[María Dilia Fajardo]: Gloria María de los Ángeles… 

[Jair Urego]: … Urego Mena. 

[Annie Correal]: They even celebrated the anniversary of her burial. 

[Jair Urego]: Ah, I show up and I get a… and I buy her a cake, a little cake, I buy her a bouquet, and I bring it to the cemetery, and I light a candle for her. 

[Annie Correal]: Colombia is a country with more than 50,000 disappeared persons, the result of five decades of conflict. 

In Puerto Berrío, that violence is a reality that can’t be avoided. Almost everyone has lost a friend, a neighbor, a relative. 

[Nuri Bustamante]: Rice, sardines, and little arepa… 

[Annie Correal]: I meet Nuri Bustamante in her home. She has two laminated photos in her hands: one of her son and the other of her daughter. She uses them to fan herself as the hot sun streams through the window. 

Nuri had nine children and one N.N. According to her, her bad luck started when her N.N. was moved to a mass grave. Not long after, her 21-year-old son disappeared. And then, her daughter Lizeth, who was only nine, went to the corner store… and never came back. 

[Nuri Bustamante]: And not long ago I had a dream, it was really nice, in it I saw myself talking to a young woman, and I said to her, “Are you Lizeth?” and she said, “Yes, mommy, it’s me,” and we hugged and cried. 

[Annie Correal]: The justice system is slow, and finding a disappeared person in Colombia is extremely difficult. So Nuri and thousands of people in her same situation know that they need a miracle to find their loved ones. Without remains, without answers, they rely on the N.N.s. 

[Nuri Bustamante]: When we adopt them, we give them a name because we hope that just as we’re giving them a new identity, we’re baptizing them again, someone somewhere will come across another person like that and do the same thing. Because we don’t know if they’re out there: our people, our children, our siblings, any one of our loved ones. 

[Annie Correal]: Every night in November, the month of souls in the Catholic calendar, the devotees of Puerto Berrío march through the town after midnight. The procession starts at the cemetery, where an animero awaits them. 

[Hernán Montoya]: Dear Lord, most loving redeeming Father of souls, may you take them from the harsh prison of the… 

[Annie Correal]: The animero, Hernán Montoya, is someone who supposedly helps souls in Purgatory find peace. He’s a thin man with a kind face, who looks older than his 57 years.He’s smoking a cigarette to calm himself before calling everyone together. Then he puts on a black blanket made of plastic. 

[Hernán Montoya]: When I put on this outfit I become… I’m like the police of respect, the priest of respect. 

Good evening. 

[Followers]: Good evening. 

[Hernán Montoya]: Those of you who are not devotees of the souls in Purgatory or don’t believe in them, who are only messing around, do not follow me… Let me tell you, you do not play around with the souls of Purgatory. One Our Father… and one Hail María  

[Annie Correal]: Hernán rings a bell to call forth restless souls, to get them to come from their graves. Then, they leave the town. Many are carrying candles in their hands. Two hours later, they return to the cemetery where people have left glasses of water on the graves for the souls in Limbo.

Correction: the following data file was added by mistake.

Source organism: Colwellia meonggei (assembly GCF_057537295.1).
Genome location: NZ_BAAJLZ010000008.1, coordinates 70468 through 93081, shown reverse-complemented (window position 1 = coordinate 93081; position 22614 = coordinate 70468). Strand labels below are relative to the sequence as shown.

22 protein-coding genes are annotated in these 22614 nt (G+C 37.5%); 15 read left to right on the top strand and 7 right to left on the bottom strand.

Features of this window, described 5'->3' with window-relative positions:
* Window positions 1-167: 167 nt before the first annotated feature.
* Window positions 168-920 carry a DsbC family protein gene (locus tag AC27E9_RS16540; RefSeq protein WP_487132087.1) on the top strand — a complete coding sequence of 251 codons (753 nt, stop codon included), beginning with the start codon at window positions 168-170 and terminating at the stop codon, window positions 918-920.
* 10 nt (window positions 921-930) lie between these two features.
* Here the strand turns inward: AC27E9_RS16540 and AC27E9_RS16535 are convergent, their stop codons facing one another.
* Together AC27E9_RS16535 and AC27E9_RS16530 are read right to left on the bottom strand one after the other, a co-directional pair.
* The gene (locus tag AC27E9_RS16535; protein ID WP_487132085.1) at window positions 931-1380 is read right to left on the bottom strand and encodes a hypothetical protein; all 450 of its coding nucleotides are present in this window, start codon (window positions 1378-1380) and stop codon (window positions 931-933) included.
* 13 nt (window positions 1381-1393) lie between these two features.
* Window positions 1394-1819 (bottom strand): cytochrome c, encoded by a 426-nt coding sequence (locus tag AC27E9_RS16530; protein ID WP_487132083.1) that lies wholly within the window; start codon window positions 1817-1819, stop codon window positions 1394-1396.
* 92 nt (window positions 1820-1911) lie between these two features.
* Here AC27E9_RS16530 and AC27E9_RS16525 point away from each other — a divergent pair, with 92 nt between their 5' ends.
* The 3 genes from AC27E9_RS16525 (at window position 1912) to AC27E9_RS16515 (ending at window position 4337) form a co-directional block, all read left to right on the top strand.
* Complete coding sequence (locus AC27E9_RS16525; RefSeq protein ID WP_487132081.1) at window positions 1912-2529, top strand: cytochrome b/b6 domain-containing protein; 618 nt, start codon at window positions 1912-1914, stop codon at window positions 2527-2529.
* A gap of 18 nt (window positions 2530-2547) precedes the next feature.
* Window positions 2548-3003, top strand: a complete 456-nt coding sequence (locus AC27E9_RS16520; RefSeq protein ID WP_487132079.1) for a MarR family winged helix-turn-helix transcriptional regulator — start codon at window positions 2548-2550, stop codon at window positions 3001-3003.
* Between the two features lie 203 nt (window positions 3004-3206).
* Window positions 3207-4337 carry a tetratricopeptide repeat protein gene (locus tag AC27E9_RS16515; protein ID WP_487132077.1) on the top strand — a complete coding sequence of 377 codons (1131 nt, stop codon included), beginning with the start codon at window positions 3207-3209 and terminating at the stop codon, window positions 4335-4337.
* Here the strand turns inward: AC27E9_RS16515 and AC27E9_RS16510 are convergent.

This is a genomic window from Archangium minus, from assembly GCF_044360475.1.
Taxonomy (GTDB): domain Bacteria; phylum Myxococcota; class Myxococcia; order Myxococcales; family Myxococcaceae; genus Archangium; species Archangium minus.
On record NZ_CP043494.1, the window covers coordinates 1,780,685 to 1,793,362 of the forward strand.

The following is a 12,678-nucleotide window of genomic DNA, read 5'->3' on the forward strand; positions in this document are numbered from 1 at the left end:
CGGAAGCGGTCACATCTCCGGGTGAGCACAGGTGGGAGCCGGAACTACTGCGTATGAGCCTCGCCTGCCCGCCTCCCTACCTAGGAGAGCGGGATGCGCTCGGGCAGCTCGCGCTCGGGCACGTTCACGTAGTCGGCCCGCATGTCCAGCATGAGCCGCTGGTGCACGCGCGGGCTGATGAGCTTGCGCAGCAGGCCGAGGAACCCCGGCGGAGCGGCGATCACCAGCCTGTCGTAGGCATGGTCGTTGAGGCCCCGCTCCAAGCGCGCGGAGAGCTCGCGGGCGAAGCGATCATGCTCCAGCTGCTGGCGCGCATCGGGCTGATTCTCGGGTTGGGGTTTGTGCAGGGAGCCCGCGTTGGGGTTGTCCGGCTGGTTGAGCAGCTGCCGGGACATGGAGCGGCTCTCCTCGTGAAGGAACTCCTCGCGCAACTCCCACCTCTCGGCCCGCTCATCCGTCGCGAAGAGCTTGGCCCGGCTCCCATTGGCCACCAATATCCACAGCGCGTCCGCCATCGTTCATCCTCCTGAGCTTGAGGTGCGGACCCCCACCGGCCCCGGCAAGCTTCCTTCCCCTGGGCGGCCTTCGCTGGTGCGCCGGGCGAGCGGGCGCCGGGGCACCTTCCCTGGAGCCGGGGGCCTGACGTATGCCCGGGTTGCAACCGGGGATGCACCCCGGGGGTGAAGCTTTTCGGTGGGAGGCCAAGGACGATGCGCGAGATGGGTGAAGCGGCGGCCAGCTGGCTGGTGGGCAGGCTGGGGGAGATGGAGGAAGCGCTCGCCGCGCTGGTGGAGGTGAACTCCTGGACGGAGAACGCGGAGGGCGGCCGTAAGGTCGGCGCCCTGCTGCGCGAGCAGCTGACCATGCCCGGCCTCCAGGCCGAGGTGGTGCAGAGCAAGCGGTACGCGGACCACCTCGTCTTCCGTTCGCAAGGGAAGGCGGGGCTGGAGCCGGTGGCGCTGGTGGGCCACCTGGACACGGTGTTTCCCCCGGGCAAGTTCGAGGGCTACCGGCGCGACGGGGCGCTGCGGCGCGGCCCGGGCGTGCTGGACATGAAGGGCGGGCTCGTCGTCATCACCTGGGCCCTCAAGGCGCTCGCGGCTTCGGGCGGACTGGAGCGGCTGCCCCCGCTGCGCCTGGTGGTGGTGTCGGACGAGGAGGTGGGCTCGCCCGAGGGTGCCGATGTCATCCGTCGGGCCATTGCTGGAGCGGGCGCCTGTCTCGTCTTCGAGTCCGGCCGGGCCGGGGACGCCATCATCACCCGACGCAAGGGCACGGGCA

[Followers]: Lead us not into temptation and deliver us from evil, amen. Hail Mary full of grace, the Lord is with thee… 

[Annie Correal]: Puerto Berrío isn’t the only place where there are hundreds of anonymous dead filling the cemeteries. 

There are many—too many—towns that are experiencing the same harsh reality. And in those towns, the N.N.s aren’t a topic of conversation. But Puerto Berrío is different.

Here, people can’t trust in life, so they chose to put their trust in the dead. 

One day, while visiting Nuri, the mother who has two disappeared children, she tells me that she never adopted another N.N. after the first one was lost. 

[Nadja Drost]: Have you ever wanted… another N.N. 

[Nuri Bustamante]: Yes. Because I’m still asking for her. I have to keep asking for my daughter. 

[Annie Correal]: When I heard her, I remember that one afternoon in the cemetery, the animero showed me five graves of N.N.s, hidden behind a wall. Perhaps Nuri could have the N.N. she wants so badly. I tell her about the graves. 

[Nuri Bustamante]: Really? 

[Annie Correal]: Then, we go. Nuri’s voice shakes when she asks me to go a few blocks out of the way. She explains that she always avoids the corner where her daughter disappeared. 

I show her a few tombs behind the wall with the letter N.N. and I ask her if she would prefer a man or a woman. 

[Nuri Bustamante]: They tell me that… I’m better off with a man. 

[Annie Correal]: Nuri inspects the graves. Finally, she picks one, knocking on it to get the N.N.’s attention.

[Nuri Bustamante]: I commit myself to you. Give me what I ask for. I need two very big favors. 

[Annie Correal]: Nuri asks for a job for her son and for help with the money she owes.Then, she takes a brush she brought from home and starts painting the grave. She picks a pretty, happy color: sky blue. 

[Nuri Bustamante]: You ask for me, and I’ll plead for you. 

[Annie Correal]: With those words, Nuri makes a pact with a deceased person, and another N.N. gets a new life. 

[Daniel Alarcón]: Nadja Drost lives in Bogotá. She’s a journalist for GlobalPost and various international media outlets.

Radio Ambulante looks to discover the stories of Latin America. We record in KALW in San Francisco, California. To listen more visit our website, radioambulante.org.


Nadja Drost

Puerto Berrio, Colombia